From Kirk Michael it is possible to continue along the coast, perhaps with a detour to Point of Ayre, but the scenery along this stretch is less attractive, although there are some sand and shingle beaches. It is more interesting to take the inland road, over the wide Ayre plain with its low hills. The road runs past the Curragh, an area of heathand bog, some of which has been brought into cultivation
Port Soderick, England
South of Douglas a beautiful panoramic road runs round Douglas Head to Port Soderick, a popular seaside resort, passing the churches of Braddan (1 miles/2km) and Onchan (2 miles/3km), which have old crosses.The scenic bay, secluded glen, pebbled beach and caves will make for a lovely day trip in Port Soderick.
Calf of Man
The Calf of Man is a bird reserve with a large population of rare seabirds (over 130 different types), seals and the four-horned Loghtan sheep, so typical of the island. It can be visited outside the nesting season (boat from Port Erin). There are fine views from the highest point (360ft/110m).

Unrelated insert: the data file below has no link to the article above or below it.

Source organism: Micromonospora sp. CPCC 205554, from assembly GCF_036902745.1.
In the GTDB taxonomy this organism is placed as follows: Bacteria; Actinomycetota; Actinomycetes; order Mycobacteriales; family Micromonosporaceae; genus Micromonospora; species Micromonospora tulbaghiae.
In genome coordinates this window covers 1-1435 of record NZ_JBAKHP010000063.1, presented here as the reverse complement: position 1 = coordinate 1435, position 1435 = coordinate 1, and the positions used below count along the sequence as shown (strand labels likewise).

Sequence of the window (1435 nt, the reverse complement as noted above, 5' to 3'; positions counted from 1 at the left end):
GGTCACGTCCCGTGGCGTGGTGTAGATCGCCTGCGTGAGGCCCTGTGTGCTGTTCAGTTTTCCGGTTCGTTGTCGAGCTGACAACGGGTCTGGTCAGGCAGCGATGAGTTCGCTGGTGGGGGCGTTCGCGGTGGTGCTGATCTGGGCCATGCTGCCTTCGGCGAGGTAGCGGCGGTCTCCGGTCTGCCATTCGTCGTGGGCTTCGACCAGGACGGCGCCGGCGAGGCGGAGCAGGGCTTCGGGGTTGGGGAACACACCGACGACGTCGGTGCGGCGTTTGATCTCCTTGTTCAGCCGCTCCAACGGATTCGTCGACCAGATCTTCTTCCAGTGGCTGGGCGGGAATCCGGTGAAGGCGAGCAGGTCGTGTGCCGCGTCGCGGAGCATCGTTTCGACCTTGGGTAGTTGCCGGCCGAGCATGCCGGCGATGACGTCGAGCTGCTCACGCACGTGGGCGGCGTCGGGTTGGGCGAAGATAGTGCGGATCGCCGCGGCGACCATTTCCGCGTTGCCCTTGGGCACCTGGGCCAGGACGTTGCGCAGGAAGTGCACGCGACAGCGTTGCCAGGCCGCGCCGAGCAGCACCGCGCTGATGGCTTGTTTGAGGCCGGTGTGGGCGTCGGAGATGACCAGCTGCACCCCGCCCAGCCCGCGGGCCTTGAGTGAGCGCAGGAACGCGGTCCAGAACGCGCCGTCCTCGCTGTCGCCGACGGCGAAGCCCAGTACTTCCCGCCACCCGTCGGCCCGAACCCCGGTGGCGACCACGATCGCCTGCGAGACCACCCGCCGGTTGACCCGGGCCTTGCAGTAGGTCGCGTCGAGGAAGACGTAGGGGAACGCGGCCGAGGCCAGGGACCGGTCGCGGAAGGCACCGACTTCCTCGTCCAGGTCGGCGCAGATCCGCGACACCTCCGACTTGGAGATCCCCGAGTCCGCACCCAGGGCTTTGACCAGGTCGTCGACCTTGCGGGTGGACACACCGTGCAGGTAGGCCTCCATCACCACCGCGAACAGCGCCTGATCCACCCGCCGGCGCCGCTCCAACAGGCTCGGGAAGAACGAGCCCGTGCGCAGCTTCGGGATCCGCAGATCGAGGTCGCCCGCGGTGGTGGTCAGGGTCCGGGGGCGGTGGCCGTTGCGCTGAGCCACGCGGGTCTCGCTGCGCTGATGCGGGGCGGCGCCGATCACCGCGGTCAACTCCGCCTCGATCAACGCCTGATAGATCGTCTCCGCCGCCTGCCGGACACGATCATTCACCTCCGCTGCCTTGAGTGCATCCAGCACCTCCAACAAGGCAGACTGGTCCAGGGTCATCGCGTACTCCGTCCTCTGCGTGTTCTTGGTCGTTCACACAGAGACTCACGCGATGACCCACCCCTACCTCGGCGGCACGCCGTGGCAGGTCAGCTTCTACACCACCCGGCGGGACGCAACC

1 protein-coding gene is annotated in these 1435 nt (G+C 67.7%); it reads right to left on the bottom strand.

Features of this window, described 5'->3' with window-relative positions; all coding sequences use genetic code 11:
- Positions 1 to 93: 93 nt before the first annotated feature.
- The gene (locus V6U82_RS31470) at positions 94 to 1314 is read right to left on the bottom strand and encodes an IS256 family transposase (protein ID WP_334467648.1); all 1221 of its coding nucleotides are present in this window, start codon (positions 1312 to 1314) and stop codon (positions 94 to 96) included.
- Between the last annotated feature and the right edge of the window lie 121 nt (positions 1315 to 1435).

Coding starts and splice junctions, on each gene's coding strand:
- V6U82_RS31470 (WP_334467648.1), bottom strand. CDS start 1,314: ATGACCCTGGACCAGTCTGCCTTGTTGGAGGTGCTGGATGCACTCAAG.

Curragh Wild Life Park
The road runs past the Curragh, an area of heath and bog, some of which has been brought into cultivation. A mile (1km) beyond Ballaugh Wild Life Park Bridge is the Curragh Wild Life Park. The road then continues via Sulby, a pretty little place in the valley of the river of the same name (with waterfall), to Ramsey.
From Peel a beautiful panoramic road runs high above the coast to Kirk Michael (6 miles/10km), passing White Strand, a fine bathing beach. Kirk Michael, the largest place in the north-west of the island, is beautifully situated between the coast and hills rising to 1,600ft/488m.